Wednesday, August 5, 2009

Chemical & Engineering News

safe chemical
Congress should require EPA to declare certain uses of commercial chemicals as safe, says the American Chemistry Council, a major chemical industry group.

That new mandate for EPA, according to ACC, should come as part of a congressional revision of the federal chemical control law, the 1976 Toxic Substances Control Act (TSCA). Currently, that law only authorizes the agency to examine whether a chemical could harm people or the environment.

This call from ACC is part of how the trade group wants to see TSCA modernized. The industry organization released its principles for reforming the law on Aug. 4.

After years of opposing reform of the statute, ACC earlier this year endorsed revision of TSCA. The trade group has joined a growing chorus of environmental, health, environmental justice, and labor groups calling for an update of TSCA. Congress has shown an interest in the issue this year, and the Obama Administration is expected to offer its position on a revised TSCA in coming weeks (C&EN, March 9, page 24).

A revised TSCA requiring EPA to deem that specific uses of a substance are safe could relieve a major headache of the chemical industry – a growing spate of state and local laws banning individual compounds. For instance, several states have banned certain brominated flame retardants. Backing ACC's position are the Consumer Specialty Products Association and the Soap & Detergent Association.

The industry groups aren't the only ones with ideas for TSCA reform. Also on Aug. 4, a coalition of health and environmental groups calledSafer Chemicals, Healthy Families released their ideas for a rewrite of that law. Representatives of the coalition and the chemical industry say many of their positions are strikingly similar.

Unlike ACC, however, the coalition is seeking federal support for greener chemistry research as well as a national policy favoring more benign products over those posing potential health hazards.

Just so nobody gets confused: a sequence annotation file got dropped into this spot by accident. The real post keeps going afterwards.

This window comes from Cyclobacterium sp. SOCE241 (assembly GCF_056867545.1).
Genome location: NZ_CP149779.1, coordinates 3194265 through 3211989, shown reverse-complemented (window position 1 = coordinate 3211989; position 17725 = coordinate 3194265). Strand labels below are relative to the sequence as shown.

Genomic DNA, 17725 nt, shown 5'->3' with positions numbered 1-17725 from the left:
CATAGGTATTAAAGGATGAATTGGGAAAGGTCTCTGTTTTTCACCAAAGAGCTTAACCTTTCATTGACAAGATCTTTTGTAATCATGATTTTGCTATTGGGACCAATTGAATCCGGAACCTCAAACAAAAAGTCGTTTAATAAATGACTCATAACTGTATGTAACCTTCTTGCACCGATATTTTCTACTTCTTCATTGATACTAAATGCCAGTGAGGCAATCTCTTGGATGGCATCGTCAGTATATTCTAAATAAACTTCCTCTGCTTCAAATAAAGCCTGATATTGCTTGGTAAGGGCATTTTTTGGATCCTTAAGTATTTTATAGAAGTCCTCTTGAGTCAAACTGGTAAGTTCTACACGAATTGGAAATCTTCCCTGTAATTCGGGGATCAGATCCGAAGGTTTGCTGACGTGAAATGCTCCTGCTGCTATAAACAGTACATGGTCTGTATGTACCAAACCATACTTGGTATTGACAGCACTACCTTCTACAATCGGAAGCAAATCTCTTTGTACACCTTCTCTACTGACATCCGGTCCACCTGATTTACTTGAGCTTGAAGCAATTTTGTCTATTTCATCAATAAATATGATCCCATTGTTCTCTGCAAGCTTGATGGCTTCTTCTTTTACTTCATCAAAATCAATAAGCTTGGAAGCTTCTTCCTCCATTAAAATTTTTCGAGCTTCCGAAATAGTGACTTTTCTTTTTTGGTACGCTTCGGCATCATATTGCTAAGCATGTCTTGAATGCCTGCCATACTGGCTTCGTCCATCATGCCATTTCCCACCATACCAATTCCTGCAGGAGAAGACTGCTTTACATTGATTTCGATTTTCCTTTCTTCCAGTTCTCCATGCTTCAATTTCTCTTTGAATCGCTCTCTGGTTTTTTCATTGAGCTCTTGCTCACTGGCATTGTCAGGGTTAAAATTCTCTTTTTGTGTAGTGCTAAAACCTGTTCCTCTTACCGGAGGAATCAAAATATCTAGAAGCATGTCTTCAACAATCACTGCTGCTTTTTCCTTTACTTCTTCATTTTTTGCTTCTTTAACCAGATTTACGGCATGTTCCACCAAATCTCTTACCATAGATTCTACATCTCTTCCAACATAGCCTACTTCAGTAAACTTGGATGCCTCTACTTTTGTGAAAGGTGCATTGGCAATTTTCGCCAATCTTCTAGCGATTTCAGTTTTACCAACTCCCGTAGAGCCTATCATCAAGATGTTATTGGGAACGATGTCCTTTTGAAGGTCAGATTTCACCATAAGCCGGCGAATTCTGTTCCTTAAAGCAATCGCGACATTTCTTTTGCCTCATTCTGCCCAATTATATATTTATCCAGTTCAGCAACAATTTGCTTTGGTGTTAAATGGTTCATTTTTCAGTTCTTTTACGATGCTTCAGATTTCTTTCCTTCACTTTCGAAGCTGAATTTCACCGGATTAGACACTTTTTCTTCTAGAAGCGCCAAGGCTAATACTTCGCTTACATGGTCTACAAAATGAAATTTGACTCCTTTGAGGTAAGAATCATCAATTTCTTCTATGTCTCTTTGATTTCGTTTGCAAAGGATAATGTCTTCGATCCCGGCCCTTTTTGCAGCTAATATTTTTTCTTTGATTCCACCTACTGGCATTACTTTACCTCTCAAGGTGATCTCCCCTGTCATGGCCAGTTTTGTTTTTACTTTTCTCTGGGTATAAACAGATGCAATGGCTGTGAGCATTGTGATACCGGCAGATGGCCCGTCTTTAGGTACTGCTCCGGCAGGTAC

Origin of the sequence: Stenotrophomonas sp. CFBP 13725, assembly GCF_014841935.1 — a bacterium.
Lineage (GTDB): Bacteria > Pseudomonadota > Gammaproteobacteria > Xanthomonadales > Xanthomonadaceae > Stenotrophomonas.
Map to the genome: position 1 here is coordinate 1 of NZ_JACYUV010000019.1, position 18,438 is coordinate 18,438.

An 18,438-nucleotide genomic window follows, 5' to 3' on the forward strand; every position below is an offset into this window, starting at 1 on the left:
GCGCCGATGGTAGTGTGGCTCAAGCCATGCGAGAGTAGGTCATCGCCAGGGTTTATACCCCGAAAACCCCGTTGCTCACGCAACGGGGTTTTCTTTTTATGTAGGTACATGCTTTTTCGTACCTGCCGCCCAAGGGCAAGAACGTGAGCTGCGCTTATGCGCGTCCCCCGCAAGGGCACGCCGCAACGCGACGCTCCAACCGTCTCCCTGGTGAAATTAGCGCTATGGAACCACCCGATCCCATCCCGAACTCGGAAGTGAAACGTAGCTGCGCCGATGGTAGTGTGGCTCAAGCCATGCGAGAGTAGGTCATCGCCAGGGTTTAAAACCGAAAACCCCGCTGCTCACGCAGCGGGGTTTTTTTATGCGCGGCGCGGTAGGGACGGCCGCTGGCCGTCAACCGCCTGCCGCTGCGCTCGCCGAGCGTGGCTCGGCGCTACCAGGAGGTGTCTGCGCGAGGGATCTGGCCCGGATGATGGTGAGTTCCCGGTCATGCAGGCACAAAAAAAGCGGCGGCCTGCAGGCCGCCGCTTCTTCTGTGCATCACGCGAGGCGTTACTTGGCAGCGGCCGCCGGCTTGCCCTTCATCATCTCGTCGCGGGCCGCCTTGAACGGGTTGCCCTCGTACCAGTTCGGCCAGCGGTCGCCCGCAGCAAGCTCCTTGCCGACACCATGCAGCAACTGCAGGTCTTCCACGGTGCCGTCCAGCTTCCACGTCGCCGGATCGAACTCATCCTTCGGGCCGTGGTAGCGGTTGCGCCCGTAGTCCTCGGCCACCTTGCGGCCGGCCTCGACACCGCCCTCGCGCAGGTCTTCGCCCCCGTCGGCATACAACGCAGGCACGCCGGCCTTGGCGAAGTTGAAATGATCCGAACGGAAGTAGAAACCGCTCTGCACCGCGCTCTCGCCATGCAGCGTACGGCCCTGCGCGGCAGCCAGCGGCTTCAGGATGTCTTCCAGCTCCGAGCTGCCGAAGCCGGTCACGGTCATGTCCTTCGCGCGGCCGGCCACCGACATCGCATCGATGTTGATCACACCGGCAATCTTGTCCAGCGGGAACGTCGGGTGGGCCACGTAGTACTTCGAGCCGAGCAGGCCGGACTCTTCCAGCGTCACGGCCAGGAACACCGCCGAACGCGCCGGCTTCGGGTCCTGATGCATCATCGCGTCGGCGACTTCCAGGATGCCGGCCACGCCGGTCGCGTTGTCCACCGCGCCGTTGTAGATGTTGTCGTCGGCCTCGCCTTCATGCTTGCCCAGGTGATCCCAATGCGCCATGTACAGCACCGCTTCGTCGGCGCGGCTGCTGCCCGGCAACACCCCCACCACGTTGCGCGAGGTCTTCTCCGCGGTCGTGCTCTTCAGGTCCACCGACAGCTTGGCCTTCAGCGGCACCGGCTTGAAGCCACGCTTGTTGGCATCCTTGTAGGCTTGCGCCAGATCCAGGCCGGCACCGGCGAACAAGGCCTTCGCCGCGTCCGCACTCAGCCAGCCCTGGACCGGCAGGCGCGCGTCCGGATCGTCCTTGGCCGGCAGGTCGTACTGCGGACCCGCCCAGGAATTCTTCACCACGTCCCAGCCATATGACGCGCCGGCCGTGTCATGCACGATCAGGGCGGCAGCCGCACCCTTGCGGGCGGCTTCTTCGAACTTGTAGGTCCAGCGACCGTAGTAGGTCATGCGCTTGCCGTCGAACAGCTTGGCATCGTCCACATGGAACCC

safe chemical
Congress should require EPA to declare certain uses of commercial chemicals as safe, says the American Chemistry Council, a major chemical industry group.

That new mandate for EPA, according to ACC, should come as part of a congressional revision of the federal chemical control law, the 1976 Toxic Substances Control Act (TSCA). Currently, that law only authorizes the agency to examine whether a chemical could harm people or the environment.

This call from ACC is part of how the trade group wants to see TSCA modernized. The industry organization released its principles for reforming the law on Aug. 4.

After years of opposing reform of the statute, ACC earlier this year endorsed revision of TSCA. The trade group has joined a growing chorus of environmental, health, environmental justice, and labor groups calling for an update of TSCA. Congress has shown an interest in the issue this year, and the Obama Administration is expected to offer its position on a revised TSCA in coming weeks (C&EN, March 9, page 24).

A revised TSCA requiring EPA to deem that specific uses of a substance are safe could relieve a major headache of the chemical industry – a growing spate of state and local laws banning individual compounds. For instance, several states have banned certain brominated flame retardants. Backing ACC's position are the Consumer Specialty Products Association and the Soap & Detergent Association.

The industry groups aren't the only ones with ideas for TSCA reform. Also on Aug. 4, a coalition of health and environmental groups calledSafer Chemicals, Healthy Families released their ideas for a rewrite of that law. Representatives of the coalition and the chemical industry say many of their positions are strikingly similar.

Unlike ACC, however, the coalition is seeking federal support for greener chemistry research as well as a national policy favoring more benign products over those posing potential health hazards.

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